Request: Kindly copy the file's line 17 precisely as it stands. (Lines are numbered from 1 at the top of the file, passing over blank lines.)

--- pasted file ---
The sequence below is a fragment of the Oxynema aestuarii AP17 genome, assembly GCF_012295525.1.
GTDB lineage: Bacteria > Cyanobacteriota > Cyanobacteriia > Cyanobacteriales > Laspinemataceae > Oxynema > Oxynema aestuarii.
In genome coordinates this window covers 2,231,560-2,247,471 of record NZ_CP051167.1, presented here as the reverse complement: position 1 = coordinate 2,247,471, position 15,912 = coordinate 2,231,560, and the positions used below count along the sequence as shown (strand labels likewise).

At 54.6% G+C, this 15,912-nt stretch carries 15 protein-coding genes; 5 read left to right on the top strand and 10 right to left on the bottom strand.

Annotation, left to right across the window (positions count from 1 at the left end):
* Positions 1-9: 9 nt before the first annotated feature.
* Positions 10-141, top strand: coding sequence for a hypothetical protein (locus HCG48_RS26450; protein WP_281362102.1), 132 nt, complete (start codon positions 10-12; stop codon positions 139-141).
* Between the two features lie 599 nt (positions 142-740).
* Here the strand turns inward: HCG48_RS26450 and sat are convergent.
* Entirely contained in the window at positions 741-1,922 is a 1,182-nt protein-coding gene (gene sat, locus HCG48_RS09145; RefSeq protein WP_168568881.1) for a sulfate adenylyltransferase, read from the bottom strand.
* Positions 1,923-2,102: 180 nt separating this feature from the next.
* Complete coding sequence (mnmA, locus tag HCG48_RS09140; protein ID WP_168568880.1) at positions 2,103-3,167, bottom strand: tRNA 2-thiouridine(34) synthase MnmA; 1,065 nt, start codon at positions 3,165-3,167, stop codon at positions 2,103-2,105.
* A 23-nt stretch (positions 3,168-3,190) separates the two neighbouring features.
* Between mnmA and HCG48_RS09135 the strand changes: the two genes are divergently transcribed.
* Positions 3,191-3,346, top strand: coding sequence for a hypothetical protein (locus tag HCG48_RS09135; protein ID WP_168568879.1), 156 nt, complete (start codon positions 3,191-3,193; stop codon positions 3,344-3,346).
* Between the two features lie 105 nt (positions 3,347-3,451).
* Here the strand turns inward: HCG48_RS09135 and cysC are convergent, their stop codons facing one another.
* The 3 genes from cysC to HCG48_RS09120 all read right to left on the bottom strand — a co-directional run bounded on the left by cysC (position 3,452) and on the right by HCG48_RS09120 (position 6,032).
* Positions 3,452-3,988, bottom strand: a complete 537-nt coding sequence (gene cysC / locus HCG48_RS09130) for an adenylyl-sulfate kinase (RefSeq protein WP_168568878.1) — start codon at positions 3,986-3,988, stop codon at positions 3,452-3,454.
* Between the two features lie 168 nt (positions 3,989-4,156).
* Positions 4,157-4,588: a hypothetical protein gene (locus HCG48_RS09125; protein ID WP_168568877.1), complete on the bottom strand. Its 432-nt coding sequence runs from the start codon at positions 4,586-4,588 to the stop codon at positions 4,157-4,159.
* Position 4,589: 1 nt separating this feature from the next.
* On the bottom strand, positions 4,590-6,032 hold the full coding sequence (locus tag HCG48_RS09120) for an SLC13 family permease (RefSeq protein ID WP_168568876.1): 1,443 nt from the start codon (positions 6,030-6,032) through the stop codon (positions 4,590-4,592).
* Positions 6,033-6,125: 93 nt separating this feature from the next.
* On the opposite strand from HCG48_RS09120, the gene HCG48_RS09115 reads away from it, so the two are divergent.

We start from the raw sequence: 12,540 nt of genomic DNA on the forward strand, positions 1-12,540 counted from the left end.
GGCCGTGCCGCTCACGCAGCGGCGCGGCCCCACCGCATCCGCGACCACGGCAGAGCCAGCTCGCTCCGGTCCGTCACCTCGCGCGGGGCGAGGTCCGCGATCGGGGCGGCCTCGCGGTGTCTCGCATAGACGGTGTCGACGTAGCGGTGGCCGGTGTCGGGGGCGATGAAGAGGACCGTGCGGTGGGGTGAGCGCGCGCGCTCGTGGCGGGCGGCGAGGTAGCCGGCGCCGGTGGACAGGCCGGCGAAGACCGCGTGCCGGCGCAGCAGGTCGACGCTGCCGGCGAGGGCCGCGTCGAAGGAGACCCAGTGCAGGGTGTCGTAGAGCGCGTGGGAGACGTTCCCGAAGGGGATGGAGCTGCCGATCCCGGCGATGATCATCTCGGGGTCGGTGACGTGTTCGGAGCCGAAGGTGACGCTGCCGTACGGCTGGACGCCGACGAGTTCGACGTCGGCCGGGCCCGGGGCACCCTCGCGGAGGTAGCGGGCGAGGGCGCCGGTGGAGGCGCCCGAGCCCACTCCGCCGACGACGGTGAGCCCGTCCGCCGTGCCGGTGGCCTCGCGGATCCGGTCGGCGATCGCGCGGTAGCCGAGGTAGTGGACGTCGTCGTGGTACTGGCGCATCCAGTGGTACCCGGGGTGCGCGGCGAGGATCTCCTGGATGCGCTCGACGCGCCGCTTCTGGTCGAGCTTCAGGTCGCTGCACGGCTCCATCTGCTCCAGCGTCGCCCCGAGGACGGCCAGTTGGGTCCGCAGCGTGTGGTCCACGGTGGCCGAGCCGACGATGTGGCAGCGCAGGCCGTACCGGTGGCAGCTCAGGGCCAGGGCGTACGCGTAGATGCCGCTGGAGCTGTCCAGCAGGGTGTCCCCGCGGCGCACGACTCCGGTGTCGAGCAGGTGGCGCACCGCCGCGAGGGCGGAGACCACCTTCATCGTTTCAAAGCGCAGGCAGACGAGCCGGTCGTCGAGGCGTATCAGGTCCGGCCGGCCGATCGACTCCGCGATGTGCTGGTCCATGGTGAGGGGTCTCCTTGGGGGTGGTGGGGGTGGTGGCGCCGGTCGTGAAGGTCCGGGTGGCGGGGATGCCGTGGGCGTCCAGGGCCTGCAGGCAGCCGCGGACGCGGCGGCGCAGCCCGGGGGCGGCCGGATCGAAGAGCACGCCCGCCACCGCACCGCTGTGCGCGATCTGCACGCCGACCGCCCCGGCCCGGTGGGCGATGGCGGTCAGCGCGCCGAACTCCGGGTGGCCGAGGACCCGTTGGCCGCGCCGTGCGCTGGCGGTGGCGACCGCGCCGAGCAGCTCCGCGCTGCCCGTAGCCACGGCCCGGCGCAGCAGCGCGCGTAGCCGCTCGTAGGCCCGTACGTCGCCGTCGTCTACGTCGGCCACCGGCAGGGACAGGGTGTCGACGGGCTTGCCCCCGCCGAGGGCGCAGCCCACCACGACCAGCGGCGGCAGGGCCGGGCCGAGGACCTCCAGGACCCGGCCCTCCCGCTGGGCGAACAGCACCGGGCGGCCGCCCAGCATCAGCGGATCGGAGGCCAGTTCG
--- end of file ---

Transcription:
* Here the strand turns inward: HCG48_RS09135 and cysC are convergent, their stop codons facing one another.